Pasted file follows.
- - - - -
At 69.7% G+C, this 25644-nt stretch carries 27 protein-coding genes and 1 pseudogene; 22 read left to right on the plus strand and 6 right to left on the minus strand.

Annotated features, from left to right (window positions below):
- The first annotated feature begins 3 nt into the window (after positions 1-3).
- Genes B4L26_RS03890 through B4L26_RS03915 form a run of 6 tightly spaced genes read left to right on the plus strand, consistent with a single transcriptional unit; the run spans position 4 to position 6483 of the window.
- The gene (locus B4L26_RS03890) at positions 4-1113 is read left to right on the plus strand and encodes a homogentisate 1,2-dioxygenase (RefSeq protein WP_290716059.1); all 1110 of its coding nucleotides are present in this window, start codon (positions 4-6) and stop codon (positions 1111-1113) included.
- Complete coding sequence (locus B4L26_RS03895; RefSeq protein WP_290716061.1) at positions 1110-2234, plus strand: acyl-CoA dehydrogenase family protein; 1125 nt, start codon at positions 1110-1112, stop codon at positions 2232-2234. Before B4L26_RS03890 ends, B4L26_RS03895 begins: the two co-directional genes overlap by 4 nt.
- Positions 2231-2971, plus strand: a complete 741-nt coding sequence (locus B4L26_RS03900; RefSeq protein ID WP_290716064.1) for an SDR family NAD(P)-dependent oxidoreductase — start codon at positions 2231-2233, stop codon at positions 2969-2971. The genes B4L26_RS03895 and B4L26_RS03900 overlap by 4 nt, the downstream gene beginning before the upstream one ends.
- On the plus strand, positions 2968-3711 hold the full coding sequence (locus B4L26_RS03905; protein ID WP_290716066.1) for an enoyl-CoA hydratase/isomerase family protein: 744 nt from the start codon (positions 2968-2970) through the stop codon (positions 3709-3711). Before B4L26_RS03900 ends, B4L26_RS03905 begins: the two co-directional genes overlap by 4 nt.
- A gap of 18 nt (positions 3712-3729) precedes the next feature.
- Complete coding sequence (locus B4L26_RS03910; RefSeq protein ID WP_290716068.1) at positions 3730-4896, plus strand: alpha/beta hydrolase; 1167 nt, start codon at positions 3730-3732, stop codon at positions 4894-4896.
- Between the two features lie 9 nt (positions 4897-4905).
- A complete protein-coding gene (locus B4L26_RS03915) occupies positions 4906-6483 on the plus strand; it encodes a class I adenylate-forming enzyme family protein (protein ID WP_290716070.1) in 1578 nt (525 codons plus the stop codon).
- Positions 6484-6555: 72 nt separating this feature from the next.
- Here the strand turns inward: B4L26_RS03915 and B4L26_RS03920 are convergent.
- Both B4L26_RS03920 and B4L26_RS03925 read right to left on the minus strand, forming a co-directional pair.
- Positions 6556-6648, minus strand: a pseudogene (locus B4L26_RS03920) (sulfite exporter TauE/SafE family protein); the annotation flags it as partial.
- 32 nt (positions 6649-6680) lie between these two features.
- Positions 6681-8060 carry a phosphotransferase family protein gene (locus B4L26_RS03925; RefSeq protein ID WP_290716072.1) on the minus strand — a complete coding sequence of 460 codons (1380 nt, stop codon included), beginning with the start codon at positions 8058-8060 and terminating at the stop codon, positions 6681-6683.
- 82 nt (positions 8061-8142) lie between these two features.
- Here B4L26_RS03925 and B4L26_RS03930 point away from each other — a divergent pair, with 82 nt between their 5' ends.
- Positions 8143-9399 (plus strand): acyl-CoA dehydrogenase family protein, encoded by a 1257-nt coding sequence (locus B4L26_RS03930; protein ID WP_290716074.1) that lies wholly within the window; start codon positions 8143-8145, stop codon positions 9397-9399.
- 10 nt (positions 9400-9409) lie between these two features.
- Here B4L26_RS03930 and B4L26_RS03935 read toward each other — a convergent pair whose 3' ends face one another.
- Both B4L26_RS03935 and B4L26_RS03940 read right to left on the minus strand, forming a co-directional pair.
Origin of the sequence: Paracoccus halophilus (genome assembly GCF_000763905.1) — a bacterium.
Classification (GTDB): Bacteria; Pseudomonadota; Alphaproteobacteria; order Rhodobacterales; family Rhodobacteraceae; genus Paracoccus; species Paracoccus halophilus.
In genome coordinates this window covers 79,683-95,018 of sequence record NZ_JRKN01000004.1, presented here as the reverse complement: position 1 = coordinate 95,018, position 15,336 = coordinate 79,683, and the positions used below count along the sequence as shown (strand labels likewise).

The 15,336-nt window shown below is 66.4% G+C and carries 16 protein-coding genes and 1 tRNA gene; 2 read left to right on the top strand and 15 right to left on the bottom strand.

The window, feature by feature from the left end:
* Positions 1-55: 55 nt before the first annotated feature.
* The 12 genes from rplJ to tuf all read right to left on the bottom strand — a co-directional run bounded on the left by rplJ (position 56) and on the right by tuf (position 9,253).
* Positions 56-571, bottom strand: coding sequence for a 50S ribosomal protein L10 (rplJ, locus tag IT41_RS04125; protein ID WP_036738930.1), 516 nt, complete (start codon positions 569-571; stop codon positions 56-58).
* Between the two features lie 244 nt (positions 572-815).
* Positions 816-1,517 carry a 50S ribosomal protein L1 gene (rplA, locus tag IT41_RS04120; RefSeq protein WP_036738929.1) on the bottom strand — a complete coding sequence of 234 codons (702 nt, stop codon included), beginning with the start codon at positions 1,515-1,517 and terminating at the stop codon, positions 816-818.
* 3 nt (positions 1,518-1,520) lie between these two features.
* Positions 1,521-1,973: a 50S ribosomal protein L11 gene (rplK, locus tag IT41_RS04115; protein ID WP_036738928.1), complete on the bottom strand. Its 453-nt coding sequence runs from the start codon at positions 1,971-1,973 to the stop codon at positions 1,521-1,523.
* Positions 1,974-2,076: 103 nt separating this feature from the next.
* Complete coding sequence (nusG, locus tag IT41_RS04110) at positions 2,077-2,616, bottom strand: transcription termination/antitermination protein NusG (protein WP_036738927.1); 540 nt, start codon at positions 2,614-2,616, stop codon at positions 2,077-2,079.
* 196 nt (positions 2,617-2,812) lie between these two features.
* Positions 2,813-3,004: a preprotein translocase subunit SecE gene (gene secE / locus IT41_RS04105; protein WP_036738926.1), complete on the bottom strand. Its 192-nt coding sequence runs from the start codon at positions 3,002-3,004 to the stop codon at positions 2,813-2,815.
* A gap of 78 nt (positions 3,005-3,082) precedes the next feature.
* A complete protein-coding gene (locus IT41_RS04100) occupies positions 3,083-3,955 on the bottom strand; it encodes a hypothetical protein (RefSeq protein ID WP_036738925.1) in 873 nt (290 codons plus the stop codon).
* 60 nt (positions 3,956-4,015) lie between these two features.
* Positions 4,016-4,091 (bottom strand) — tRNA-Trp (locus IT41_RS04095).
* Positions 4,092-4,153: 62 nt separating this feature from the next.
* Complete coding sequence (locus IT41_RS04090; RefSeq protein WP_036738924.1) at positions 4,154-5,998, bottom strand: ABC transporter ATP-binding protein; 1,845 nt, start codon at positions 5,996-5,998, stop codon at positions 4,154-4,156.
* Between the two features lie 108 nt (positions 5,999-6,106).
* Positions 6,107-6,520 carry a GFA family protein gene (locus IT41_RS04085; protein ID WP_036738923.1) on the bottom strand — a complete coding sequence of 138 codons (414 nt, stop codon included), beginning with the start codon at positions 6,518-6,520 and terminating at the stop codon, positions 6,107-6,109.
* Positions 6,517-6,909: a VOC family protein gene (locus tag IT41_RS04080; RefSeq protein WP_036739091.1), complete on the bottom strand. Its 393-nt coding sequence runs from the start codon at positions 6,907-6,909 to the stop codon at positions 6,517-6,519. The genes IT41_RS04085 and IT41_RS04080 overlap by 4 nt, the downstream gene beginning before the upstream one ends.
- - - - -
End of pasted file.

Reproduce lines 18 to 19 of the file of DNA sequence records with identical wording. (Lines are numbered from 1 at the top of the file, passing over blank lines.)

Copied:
- Positions 6681-8060 carry a phosphotransferase family protein gene (locus B4L26_RS03925; RefSeq protein ID WP_290716072.1) on the minus strand — a complete coding sequence of 460 codons (1380 nt, stop codon included), beginning with the start codon at positions 8058-8060 and terminating at the stop codon, positions 6681-6683.
- 82 nt (positions 8061-8142) lie between these two features.